Saturday, February 21, 2009

Another Day

Having created this blog last week, and looking at it now as the cultural artifact that it will undoubtedly become, I'm conscious of its pomposity, the almost ludicrous pretension that underlies my words. Everything I said was true enough, but the way I said it seems to turn Doug Ormsham into a fictional construct -- a sort of noirish loner burdened by opposition and by doubt and now making a vain attempt to bully himself into a state of conviction and self-justified ambition.

Well, damn it, that's what the truth is like. Or rather that's what any attempt to record truth inevitable requires: a fictionalisation of the chaos of reality that allows our limited minds to grasp the complex and imponderable depths that inform it.

On Saturday, I sat in my makeshift study, surrounded by books and files, sound tapes and film reels, old fading photographs and newspaper cuttings -- all marked with the coded symbols of the esoteric filing system that Hugo Drakenswode assigned to them. To coordinate these is a daunting task and for a long time I found myself unable to see the possibility of coherence anywhere in the random scraps of absurdity that they represent.

Outside my window I could see cars in the distance, a young boy riding a skateboard, one of my neighbours -- Mrs Meštrović, I believe is her name, a Croatian immigrant fully integrated into a society that was, 20 years ago, alien to her -- standing, tea in hand, staring at her roses. All these are evidence of a life that simply does not embrace the realities that Drakenswode persistently uncovered. It is world to which I used to belong, but one I have been forced to abandon. In that world people are part of a communal society that offers them support, both monetary and emotional. Once no longer connected to such a supportive network one easily feels as though one is drifting inexorably toward an abyss, doomed in fact to plunge into it and be lost forever.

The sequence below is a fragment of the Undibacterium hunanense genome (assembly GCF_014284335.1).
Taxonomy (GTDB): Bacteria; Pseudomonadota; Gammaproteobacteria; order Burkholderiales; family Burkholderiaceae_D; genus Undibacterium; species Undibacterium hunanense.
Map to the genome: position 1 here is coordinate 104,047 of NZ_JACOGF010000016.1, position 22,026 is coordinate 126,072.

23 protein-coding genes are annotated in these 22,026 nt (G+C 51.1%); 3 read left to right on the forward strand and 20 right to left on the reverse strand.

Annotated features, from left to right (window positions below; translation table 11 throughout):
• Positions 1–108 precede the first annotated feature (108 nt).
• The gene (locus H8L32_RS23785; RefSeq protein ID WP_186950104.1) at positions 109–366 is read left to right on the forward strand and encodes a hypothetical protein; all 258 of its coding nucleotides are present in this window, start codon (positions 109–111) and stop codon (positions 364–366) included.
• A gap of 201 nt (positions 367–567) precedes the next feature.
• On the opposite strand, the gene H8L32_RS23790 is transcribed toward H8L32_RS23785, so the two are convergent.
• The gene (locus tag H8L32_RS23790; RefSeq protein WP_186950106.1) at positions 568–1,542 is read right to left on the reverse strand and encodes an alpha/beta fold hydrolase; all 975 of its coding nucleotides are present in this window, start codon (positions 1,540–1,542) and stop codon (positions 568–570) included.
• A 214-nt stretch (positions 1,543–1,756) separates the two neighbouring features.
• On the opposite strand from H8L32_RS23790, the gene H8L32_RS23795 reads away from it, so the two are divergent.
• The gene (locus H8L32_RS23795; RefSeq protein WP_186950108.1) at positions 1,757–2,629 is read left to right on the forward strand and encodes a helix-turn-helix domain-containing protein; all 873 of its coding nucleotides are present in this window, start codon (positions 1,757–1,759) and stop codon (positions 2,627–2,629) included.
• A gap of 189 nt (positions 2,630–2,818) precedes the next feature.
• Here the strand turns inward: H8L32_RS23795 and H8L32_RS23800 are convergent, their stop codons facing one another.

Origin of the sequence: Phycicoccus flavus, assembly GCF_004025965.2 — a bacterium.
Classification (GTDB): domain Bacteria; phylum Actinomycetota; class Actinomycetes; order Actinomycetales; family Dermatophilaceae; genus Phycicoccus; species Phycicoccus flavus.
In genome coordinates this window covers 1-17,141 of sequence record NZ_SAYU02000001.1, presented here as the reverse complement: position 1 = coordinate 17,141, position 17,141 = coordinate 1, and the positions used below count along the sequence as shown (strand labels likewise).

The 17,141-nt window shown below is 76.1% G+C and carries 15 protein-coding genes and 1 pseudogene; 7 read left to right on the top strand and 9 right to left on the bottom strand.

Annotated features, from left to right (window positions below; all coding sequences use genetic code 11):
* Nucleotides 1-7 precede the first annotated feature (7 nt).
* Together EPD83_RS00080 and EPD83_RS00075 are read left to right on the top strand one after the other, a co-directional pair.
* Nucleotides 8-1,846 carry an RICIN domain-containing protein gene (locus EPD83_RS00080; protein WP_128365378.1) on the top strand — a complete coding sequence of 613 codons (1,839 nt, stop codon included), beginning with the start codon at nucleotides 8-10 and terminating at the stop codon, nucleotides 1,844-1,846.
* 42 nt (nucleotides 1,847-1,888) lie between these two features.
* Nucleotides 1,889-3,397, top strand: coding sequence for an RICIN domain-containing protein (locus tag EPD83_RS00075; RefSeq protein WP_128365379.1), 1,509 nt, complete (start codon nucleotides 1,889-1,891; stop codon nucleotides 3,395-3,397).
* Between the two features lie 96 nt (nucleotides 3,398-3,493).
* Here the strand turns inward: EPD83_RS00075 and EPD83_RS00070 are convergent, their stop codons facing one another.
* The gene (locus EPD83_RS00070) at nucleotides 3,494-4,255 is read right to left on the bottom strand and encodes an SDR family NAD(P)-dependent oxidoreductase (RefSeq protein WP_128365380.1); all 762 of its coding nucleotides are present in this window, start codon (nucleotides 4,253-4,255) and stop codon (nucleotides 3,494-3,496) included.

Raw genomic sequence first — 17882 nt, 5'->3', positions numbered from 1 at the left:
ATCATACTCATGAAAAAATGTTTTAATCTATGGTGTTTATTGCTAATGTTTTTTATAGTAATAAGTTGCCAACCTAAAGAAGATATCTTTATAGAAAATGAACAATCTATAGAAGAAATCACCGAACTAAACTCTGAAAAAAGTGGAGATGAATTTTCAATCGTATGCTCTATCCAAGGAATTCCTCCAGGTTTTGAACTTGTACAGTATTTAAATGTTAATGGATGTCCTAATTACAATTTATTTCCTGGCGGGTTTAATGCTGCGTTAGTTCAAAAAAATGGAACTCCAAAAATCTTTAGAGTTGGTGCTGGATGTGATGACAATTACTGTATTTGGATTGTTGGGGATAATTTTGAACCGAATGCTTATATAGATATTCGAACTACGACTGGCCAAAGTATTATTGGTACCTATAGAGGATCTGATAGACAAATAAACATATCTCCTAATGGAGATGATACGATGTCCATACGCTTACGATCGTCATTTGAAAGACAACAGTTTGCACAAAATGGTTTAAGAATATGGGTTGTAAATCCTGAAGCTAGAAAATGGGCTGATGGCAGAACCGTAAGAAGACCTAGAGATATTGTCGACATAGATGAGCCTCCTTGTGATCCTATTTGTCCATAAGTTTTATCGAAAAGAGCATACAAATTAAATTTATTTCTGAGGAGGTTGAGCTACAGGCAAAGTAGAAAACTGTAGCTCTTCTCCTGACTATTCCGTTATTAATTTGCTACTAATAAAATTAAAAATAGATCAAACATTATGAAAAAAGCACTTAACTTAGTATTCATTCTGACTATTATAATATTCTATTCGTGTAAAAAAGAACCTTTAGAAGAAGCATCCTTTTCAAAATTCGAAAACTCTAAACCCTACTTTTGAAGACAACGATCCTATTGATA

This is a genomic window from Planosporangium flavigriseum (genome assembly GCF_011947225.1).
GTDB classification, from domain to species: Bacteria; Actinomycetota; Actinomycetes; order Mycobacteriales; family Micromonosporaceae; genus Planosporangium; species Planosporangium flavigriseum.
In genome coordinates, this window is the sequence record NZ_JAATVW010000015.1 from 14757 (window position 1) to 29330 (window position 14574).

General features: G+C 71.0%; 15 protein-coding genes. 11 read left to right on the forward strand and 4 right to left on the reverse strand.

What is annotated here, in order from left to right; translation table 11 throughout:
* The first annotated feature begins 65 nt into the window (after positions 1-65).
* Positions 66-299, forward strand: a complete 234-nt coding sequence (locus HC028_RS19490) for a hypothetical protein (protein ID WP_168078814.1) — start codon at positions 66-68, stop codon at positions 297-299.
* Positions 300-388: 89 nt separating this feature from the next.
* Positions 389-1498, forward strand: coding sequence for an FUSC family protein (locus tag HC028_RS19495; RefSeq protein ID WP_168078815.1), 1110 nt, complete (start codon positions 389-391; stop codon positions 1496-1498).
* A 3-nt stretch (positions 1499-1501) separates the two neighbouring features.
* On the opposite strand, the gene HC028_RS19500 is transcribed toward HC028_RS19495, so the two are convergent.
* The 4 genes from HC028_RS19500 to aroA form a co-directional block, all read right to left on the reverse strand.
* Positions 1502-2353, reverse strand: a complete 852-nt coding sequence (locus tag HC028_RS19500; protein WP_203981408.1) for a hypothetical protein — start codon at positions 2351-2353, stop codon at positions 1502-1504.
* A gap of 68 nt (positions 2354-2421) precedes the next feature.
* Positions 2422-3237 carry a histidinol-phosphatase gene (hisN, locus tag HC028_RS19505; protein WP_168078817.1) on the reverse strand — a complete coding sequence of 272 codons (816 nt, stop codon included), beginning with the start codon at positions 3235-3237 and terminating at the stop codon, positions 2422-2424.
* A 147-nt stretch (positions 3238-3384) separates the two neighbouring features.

I came upon a photographic image that has apparently been doing the rounds of the internet of late, showing a gigantic snake in the Baleh river in Borneo.

Reportedly this photograph was taken from a helicopter by an unnamed member of a team monitoring flood conditions in Borneo. In this age of digital fakery, it is, of course, easily dismissed -- in this case with good reason. To connect the giant serpent in the picture with a local legend -- the Nabau, "a dragon-like, shape-shifting sea serpent" -- seems in the "real" world to be a somewhat fatuous attempt to give resonance and legitimacy to what is unlikely to be more than a smirking hoax. As such it serves not to enlighten but to obscure the realities of what does, in fact, lurk in the hidden corners of the world.

And yet...

I found this brief entry in one of my great-grandfather Hugo Drakenswode's archives:

Nabau, giant snake -- Dennison told me he caught such a creature some decade ago and when I showed appropriate skepticism took me down into his cellars, where he uncovered the most enormous snake skin I have ever seen. Perhaps 50 feet in length and yet only a partial item. Extrapolating from it to a full creature I would guess its owner must have been some 200 feet long. Dennison insisted it was not a fully grown specimen. It shimmered, even then, so long after life had been taken from it. I asked Dennison about its origins. He was evasive as to why he had been in Borneo and could not adequately explain how he came to have only a quarter of the full thing. I left thinking that the Baleh river might be a place I should visit.

The photograph may be fake, but need the reality be a falsification as well?

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